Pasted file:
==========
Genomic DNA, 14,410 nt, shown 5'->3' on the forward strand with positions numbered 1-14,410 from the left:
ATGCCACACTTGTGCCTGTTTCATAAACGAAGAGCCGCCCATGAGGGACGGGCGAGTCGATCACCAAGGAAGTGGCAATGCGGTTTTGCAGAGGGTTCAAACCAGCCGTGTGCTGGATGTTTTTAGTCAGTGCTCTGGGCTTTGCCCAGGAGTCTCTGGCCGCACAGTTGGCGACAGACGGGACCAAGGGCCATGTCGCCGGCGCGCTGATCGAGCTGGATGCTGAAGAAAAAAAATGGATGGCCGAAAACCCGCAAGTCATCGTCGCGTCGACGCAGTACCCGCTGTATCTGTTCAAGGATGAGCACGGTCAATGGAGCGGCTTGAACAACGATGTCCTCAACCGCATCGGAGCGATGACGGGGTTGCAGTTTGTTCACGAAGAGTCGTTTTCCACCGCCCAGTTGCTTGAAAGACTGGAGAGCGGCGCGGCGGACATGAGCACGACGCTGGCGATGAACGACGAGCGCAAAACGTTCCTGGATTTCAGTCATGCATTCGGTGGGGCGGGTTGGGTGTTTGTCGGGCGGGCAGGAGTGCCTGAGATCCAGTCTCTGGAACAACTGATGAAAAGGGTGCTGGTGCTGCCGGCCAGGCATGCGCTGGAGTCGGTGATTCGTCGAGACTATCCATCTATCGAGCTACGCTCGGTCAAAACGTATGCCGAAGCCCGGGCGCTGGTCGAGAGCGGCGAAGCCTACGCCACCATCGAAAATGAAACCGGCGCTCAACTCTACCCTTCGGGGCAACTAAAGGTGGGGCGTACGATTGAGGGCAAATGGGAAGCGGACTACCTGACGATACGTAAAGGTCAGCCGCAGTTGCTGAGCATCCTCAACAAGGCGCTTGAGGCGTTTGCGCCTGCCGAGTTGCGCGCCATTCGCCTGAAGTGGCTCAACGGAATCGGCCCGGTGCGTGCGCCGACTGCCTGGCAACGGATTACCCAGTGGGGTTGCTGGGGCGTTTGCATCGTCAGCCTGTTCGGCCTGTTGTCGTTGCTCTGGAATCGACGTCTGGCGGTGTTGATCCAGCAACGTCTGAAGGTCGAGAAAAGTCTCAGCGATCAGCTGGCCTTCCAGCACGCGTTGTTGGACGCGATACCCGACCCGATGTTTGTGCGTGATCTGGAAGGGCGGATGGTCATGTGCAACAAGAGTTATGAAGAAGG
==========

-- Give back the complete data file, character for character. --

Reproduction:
Genomic DNA, 14,410 nt, shown 5'->3' on the forward strand with positions numbered 1-14,410 from the left:
ATGCCACACTTGTGCCTGTTTCATAAACGAAGAGCCGCCCATGAGGGACGGGCGAGTCGATCACCAAGGAAGTGGCAATGCGGTTTTGCAGAGGGTTCAAACCAGCCGTGTGCTGGATGTTTTTAGTCAGTGCTCTGGGCTTTGCCCAGGAGTCTCTGGCCGCACAGTTGGCGACAGACGGGACCAAGGGCCATGTCGCCGGCGCGCTGATCGAGCTGGATGCTGAAGAAAAAAAATGGATGGCCGAAAACCCGCAAGTCATCGTCGCGTCGACGCAGTACCCGCTGTATCTGTTCAAGGATGAGCACGGTCAATGGAGCGGCTTGAACAACGATGTCCTCAACCGCATCGGAGCGATGACGGGGTTGCAGTTTGTTCACGAAGAGTCGTTTTCCACCGCCCAGTTGCTTGAAAGACTGGAGAGCGGCGCGGCGGACATGAGCACGACGCTGGCGATGAACGACGAGCGCAAAACGTTCCTGGATTTCAGTCATGCATTCGGTGGGGCGGGTTGGGTGTTTGTCGGGCGGGCAGGAGTGCCTGAGATCCAGTCTCTGGAACAACTGATGAAAAGGGTGCTGGTGCTGCCGGCCAGGCATGCGCTGGAGTCGGTGATTCGTCGAGACTATCCATCTATCGAGCTACGCTCGGTCAAAACGTATGCCGAAGCCCGGGCGCTGGTCGAGAGCGGCGAAGCCTACGCCACCATCGAAAATGAAACCGGCGCTCAACTCTACCCTTCGGGGCAACTAAAGGTGGGGCGTACGATTGAGGGCAAATGGGAAGCGGACTACCTGACGATACGTAAAGGTCAGCCGCAGTTGCTGAGCATCCTCAACAAGGCGCTTGAGGCGTTTGCGCCTGCCGAGTTGCGCGCCATTCGCCTGAAGTGGCTCAACGGAATCGGCCCGGTGCGTGCGCCGACTGCCTGGCAACGGATTACCCAGTGGGGTTGCTGGGGCGTTTGCATCGTCAGCCTGTTCGGCCTGTTGTCGTTGCTCTGGAATCGACGTCTGGCGGTGTTGATCCAGCAACGTCTGAAGGTCGAGAAAAGTCTCAGCGATCAGCTGGCCTTCCAGCACGCGTTGTTGGACGCGATACCCGACCCGATGTTTGTGCGTGATCTGGAAGGGCGGATGGTCATGTGCAACAAGAGTTATGAAGAAGG